Education Week’s Quality Counts report, released this week, gives Kentucky’s education system an overall grade of C. The score of 75.2 placed the state 34th out of the 50, and when compared to the surrounding states, Kentucky outranked only Illinois and Missouri. While average (C) may seem acceptable for some, it can’t be for the business community.
As Susan Weston points out on the Prichard Blog, the lowest scores for the state in the report , based on the National Assessment for Educational Progress test, are clustered in math. So, we’re reminded once again that the science, technology, engineering and math (STEM) areas need improvement. The Chamber has, and continues to support legislative and local district efforts to increase graduates in these disciplines.
What can the business community do? The answer is easy this time: support changes to our education system that make a difference. Two Chamber-supported bills, currently under consideration in the General Assembly, focus on STEM disciplines. SB36 (Westwood) would provide a career-based program of study for students in high school utilizing the career and technical education system with a more modern approach. SB13 (Winters) intends to increase the number of STEM AP students, particularly those in poverty, through monetary incentives for teachers in those subject areas. If a student gets a passing grade on a STEM AP exam, teachers get bonuses.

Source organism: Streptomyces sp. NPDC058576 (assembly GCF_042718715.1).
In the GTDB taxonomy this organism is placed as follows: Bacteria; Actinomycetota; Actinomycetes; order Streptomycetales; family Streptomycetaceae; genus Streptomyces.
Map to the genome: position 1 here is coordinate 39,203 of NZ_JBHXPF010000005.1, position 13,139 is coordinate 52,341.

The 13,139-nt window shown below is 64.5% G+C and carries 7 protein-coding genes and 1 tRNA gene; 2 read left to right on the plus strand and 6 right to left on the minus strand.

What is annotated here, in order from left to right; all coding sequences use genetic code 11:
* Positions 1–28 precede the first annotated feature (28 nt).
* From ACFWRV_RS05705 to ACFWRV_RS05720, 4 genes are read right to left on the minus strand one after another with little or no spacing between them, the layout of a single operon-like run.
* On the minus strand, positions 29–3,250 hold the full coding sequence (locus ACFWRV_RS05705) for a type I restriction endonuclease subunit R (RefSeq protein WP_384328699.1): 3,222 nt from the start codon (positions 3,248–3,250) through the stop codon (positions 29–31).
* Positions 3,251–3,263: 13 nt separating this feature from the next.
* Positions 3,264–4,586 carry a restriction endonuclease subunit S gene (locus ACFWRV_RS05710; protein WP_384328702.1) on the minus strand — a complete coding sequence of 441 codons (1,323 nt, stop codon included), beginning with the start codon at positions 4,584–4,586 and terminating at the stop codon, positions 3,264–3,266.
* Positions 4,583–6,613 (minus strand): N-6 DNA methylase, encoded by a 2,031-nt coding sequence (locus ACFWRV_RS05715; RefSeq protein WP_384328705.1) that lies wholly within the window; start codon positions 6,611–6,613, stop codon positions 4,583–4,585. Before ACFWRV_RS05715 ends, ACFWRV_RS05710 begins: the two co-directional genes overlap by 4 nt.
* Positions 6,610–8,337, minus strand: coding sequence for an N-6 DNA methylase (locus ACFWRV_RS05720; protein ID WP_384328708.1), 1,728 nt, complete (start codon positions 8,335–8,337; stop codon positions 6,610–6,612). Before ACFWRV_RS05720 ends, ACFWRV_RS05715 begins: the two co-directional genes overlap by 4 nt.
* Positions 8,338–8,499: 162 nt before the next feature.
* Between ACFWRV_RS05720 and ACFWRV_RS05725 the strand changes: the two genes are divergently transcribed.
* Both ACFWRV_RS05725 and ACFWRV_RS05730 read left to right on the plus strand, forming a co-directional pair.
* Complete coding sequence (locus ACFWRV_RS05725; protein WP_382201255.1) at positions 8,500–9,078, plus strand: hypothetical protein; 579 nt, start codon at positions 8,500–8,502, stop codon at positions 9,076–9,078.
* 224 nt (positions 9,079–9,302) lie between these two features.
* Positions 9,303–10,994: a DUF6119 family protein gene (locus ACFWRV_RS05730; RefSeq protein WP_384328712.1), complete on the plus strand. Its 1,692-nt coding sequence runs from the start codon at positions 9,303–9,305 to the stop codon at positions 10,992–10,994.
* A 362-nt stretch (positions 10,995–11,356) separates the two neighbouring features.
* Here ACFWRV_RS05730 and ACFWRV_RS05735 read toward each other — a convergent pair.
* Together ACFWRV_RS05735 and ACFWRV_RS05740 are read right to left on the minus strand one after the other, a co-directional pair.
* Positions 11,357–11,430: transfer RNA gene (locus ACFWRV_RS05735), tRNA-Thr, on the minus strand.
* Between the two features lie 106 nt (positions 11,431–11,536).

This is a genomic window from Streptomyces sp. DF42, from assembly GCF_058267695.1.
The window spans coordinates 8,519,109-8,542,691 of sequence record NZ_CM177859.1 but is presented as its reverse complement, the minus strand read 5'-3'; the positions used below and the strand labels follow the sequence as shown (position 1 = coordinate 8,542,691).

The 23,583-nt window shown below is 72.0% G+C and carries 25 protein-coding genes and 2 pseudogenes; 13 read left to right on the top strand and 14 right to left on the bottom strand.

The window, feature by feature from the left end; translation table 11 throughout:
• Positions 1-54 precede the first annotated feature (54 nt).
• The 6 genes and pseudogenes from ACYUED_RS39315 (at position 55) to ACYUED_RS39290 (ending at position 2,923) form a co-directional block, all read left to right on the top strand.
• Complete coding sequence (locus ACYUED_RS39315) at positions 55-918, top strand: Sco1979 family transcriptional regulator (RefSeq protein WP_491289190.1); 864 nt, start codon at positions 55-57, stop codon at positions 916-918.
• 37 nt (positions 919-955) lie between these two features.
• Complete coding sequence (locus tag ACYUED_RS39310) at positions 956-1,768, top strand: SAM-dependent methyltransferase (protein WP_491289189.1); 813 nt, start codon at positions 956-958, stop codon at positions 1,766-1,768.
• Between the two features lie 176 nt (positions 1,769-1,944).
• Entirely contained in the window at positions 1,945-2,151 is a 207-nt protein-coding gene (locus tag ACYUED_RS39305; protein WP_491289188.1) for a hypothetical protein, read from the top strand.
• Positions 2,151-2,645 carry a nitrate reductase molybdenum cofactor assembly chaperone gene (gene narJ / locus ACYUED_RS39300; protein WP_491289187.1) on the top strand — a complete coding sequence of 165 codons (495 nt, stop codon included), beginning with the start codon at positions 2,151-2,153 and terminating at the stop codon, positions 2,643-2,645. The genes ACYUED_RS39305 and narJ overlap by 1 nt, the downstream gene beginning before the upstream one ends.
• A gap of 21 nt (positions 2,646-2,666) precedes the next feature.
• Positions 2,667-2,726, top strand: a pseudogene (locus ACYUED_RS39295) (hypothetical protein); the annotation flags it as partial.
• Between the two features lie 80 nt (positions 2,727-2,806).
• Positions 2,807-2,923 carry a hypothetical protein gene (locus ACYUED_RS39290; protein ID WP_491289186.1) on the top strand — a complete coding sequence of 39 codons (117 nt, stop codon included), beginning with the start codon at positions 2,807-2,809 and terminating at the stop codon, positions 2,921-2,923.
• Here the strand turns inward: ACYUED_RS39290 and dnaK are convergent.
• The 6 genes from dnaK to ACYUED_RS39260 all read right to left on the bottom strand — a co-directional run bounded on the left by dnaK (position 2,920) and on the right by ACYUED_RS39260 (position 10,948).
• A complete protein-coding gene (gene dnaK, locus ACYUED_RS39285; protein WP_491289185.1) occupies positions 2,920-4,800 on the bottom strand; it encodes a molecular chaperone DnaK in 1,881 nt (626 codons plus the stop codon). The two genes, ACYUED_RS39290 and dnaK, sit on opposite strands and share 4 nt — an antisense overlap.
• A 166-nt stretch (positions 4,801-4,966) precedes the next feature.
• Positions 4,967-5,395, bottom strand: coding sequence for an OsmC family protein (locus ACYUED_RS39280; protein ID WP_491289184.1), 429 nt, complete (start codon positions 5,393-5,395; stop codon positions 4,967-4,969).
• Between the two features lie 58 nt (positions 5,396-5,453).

Overall the report shows some areas of improvement for the state (we’re ranked 7th in the increase in the high school graduation rate from 200-2007), but there are plenty of opportunities to strategize for further improvement. A business community poised to support positive and targeted changes to our education system must be a part of the strategy. To view a map of state scores and further details of Kentucky’s scores, click here.